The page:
my truck's working nice real good now, even in very sub-zero temps. Here's a noob question: Should i add additives during my next oil change? IE, prolong, etc etc. Also, is synth oil worth it for my old truck?
somewhere on line there is a site with tests done on oil additives - it may be something like "oilguy.com" or something like that, i found it on this site.
anyway, they had pictures of oil with lucas in it, they had an motorized gear thing just the promotional ones that lucas provides for the stores that sell it. Except this one had two, side by side, seperated by plexiglass.
anyway, although the tests showed the oil with lucas working better at hot temps, when it was at cold temps it showed the oil having a much harder time sticking to the gears, where as the normal oil was doing better. Basically, lucas oil stabilizer is great when your engine is hot and truckin down the highway but harder on the engine at startups for the above mentioned reason, especially in cold weather.
i stopped using it for that reason and just decided to change the oil more often instead.
Whether or not additives do much good is debateable. There are so many different scenarios with different brands and viscosities of oils, different oil temperatures, engine speeds, and variable loads that it is hard to tell whether they actually do any good or not. In my experience they seem to work pretty well, but they sure are expensive...
Synthetics are another thing that is debateable. Personally, I don't think they are worth the expense, particularly on an older diesel where the oil gets very dirty. The main reason oil needs to be changed regularly and frequently isn't because the oil itself wears out, it is because of all the dirt suspended in the oil. If you use synthetic you should probably change the oil at least as often and then you are basically just spending more on oil than you were before. Some people say that if you just change the filter every now and then you can use synthetic and avoid changing the oil as often, but I am not sure how well that works. Personally I use a good quality, diesel-rated, paraffin-based oil.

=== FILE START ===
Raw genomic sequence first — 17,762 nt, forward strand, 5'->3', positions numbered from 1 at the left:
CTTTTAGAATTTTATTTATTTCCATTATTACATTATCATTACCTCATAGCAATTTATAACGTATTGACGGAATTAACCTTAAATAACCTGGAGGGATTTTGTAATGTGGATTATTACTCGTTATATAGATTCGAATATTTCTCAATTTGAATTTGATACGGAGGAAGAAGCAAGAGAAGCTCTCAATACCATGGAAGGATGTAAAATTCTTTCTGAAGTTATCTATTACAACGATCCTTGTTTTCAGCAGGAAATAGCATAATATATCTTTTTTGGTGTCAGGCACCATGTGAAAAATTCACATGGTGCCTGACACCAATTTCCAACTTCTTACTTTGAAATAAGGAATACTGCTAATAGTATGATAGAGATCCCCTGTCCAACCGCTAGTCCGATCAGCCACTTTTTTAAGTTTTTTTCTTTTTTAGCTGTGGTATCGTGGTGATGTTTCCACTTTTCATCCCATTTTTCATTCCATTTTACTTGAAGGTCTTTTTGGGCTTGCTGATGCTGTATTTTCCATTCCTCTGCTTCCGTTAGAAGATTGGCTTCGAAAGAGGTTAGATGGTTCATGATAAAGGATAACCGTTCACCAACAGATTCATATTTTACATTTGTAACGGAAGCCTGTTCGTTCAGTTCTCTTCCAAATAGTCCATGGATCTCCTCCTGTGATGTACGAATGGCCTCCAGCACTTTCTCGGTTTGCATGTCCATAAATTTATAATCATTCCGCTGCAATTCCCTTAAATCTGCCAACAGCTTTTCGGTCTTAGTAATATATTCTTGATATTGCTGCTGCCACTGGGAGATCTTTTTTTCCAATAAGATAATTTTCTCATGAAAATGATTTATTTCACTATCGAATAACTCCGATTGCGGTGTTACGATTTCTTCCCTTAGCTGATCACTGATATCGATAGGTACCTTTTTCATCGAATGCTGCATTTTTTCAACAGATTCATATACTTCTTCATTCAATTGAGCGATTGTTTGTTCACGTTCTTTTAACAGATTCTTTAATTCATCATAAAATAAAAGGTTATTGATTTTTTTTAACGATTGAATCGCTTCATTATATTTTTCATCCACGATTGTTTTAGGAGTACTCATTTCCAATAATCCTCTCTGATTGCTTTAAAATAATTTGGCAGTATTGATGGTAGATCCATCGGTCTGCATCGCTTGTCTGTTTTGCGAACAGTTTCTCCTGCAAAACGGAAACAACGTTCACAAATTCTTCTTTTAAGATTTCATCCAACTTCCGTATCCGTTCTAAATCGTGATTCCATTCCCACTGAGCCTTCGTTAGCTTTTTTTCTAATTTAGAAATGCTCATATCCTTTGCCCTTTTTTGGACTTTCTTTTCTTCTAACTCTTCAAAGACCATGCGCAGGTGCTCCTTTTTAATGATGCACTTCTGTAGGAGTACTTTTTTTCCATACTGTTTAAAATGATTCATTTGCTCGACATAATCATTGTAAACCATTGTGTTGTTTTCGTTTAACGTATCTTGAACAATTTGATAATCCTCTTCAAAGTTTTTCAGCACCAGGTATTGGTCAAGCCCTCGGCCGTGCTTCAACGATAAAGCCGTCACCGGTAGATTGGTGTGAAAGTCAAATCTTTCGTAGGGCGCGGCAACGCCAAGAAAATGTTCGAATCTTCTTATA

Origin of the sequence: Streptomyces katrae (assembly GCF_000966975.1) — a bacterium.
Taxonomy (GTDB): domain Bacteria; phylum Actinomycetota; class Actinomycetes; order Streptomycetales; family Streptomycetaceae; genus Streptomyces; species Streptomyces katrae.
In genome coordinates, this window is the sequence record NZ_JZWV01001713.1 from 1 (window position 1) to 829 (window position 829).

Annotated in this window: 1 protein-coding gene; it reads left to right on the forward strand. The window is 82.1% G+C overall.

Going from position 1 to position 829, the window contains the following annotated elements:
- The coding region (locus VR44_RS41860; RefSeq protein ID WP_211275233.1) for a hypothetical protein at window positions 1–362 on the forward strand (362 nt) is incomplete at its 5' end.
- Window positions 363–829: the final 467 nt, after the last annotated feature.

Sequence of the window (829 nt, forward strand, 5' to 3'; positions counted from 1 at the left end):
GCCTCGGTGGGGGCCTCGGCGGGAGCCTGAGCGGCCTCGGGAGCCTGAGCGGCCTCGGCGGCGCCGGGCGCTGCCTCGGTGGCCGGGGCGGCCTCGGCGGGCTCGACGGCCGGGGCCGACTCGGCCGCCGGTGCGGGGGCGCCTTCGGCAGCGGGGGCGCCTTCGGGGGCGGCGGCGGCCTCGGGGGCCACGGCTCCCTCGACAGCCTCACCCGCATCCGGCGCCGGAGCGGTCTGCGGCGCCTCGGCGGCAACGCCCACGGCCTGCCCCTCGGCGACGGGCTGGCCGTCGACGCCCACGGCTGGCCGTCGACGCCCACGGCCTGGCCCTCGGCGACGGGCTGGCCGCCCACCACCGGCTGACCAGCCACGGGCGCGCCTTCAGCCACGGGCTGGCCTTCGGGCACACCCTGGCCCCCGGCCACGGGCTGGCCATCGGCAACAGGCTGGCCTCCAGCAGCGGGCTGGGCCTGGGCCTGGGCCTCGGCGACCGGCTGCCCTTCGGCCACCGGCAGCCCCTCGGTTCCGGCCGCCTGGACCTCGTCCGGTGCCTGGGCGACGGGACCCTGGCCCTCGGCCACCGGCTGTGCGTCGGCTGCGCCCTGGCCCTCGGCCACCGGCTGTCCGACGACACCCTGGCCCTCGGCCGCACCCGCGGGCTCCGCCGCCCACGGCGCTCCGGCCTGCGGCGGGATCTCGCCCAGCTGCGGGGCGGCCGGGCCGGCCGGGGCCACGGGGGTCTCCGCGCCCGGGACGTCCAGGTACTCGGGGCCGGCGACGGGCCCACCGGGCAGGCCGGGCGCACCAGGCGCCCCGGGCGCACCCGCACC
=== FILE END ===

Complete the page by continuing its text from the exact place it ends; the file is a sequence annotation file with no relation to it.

To identify a good oil and see if it is suitable for your engine, look at the back of the container. There will be an API certification which will give you a lot of information about the oil:
The first letter will tell you whether the oil is rated for gas or diesel engines (or both). An "S" means "Spark ignition" (gasser), while a "C" stands for "Compression ignition" (diesel). GM recommended an oil with both ratings for the 6.2.
The second letter tells you how good the oil is. Basically the way this works is the further into the alphabet you go beginning with the letter "A", the better the oil is. GM recommended anything rated D or higher (on some of the early 6.2s the recommended rating was actually lower than that). Naturally, the further you go, the better the oil is. If you come across two oils with the same price, take the one with the higher rating. Oil has come a long way from the beginning of the API ratings... These days many oils are rated as high as G or H, but you don't necessarily need to spend the money for one of those. Anything rated E or F is fine. The main thing is to make sure you don't buy an oil with a very low rating.
bobistheoilguy.com I think is the site you were referring to. I personally have read tons on this, my conclusion is this: Some oil manufactures and so called experts say that additives can do harm because of the chemicals used, like Chlorine based lubes (Chlorox is very slippery), but can react with the byproducts of combustion to make the oil very acidic. Lots of guys have stories like: I've used Triple X Snake Charmer for 33 years and never had to open my hood. I ONLY put oil in my oil. You'll have to decide for yourself, but there are lots of good engines in the junkyards that outlived their vehicle on dino oil alone. Good luck!!
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